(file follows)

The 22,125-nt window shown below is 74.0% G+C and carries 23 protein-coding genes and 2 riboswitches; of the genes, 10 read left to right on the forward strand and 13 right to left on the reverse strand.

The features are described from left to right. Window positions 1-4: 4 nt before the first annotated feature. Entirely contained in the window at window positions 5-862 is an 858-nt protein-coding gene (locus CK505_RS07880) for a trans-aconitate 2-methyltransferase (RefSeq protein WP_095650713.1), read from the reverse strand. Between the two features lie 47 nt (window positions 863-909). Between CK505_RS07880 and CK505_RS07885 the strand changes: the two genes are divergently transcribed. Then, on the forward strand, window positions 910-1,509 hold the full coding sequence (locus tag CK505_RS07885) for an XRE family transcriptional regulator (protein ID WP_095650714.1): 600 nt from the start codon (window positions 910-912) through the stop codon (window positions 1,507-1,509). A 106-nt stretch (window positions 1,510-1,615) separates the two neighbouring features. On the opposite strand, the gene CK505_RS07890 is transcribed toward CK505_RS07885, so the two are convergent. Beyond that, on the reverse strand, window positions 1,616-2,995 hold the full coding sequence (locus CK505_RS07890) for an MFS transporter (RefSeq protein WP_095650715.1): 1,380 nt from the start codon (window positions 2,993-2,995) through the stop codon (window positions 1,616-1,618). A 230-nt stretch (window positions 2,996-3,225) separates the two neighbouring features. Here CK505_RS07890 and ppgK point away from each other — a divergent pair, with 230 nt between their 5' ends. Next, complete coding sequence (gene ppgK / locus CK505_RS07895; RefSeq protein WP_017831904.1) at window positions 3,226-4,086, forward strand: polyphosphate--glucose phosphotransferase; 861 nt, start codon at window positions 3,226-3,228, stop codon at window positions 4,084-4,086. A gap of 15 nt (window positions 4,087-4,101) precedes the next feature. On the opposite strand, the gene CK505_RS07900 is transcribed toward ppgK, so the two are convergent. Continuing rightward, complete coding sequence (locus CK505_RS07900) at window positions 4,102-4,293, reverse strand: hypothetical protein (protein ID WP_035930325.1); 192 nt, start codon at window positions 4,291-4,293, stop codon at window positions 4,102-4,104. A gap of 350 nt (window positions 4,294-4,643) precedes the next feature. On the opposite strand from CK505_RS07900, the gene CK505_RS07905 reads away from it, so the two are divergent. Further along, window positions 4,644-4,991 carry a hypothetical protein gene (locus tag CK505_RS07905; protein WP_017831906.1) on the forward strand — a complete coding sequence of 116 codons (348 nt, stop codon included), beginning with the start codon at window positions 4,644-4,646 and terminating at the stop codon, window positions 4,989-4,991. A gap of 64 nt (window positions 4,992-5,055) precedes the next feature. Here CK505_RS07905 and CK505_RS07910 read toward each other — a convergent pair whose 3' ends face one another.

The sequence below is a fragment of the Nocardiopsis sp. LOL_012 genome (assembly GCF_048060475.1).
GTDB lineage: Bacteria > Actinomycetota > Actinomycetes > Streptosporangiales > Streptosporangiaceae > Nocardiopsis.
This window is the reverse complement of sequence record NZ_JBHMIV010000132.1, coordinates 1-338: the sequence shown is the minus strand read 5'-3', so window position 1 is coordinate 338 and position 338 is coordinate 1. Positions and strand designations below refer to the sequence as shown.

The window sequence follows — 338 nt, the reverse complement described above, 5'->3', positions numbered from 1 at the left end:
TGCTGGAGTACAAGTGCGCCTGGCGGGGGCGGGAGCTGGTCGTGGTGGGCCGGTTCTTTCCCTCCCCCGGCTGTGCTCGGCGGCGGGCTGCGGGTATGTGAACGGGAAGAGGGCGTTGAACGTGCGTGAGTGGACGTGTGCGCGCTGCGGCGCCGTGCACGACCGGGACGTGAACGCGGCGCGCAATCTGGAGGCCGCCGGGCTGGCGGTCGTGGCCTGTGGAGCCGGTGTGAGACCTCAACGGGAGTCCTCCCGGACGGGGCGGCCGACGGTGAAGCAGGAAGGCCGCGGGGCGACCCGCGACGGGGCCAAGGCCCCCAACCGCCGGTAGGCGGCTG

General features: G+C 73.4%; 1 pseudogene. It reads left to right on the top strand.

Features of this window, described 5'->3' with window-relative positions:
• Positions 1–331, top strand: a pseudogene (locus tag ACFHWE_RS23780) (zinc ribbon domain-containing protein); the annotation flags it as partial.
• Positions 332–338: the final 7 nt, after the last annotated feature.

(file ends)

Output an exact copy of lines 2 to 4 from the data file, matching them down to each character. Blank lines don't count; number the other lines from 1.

The features are described from left to right. Window positions 1-4: 4 nt before the first annotated feature. Entirely contained in the window at window positions 5-862 is an 858-nt protein-coding gene (locus CK505_RS07880) for a trans-aconitate 2-methyltransferase (RefSeq protein WP_095650713.1), read from the reverse strand. Between the two features lie 47 nt (window positions 863-909). Between CK505_RS07880 and CK505_RS07885 the strand changes: the two genes are divergently transcribed. Then, on the forward strand, window positions 910-1,509 hold the full coding sequence (locus tag CK505_RS07885) for an XRE family transcriptional regulator (protein ID WP_095650714.1): 600 nt from the start codon (window positions 910-912) through the stop codon (window positions 1,507-1,509). A 106-nt stretch (window positions 1,510-1,615) separates the two neighbouring features. On the opposite strand, the gene CK505_RS07890 is transcribed toward CK505_RS07885, so the two are convergent. Beyond that, on the reverse strand, window positions 1,616-2,995 hold the full coding sequence (locus CK505_RS07890) for an MFS transporter (RefSeq protein WP_095650715.1): 1,380 nt from the start codon (window positions 2,993-2,995) through the stop codon (window positions 1,616-1,618). A 230-nt stretch (window positions 2,996-3,225) separates the two neighbouring features. Here CK505_RS07890 and ppgK point away from each other — a divergent pair, with 230 nt between their 5' ends. Next, complete coding sequence (gene ppgK / locus CK505_RS07895; RefSeq protein WP_017831904.1) at window positions 3,226-4,086, forward strand: polyphosphate--glucose phosphotransferase; 861 nt, start codon at window positions 3,226-3,228, stop codon at window positions 4,084-4,086. A gap of 15 nt (window positions 4,087-4,101) precedes the next feature. On the opposite strand, the gene CK505_RS07900 is transcribed toward ppgK, so the two are convergent. Continuing rightward, complete coding sequence (locus CK505_RS07900) at window positions 4,102-4,293, reverse strand: hypothetical protein (protein ID WP_035930325.1); 192 nt, start codon at window positions 4,291-4,293, stop codon at window positions 4,102-4,104. A gap of 350 nt (window positions 4,294-4,643) precedes the next feature. On the opposite strand from CK505_RS07900, the gene CK505_RS07905 reads away from it, so the two are divergent. Further along, window positions 4,644-4,991 carry a hypothetical protein gene (locus tag CK505_RS07905; protein WP_017831906.1) on the forward strand — a complete coding sequence of 116 codons (348 nt, stop codon included), beginning with the start codon at window positions 4,644-4,646 and terminating at the stop codon, window positions 4,989-4,991. A gap of 64 nt (window positions 4,992-5,055) precedes the next feature. Here CK505_RS07905 and CK505_RS07910 read toward each other — a convergent pair whose 3' ends face one another.

The sequence below is a fragment of the Nocardiopsis sp. LOL_012 genome (assembly GCF_048060475.1).
GTDB lineage: Bacteria > Actinomycetota > Actinomycetes > Streptosporangiales > Streptosporangiaceae > Nocardiopsis.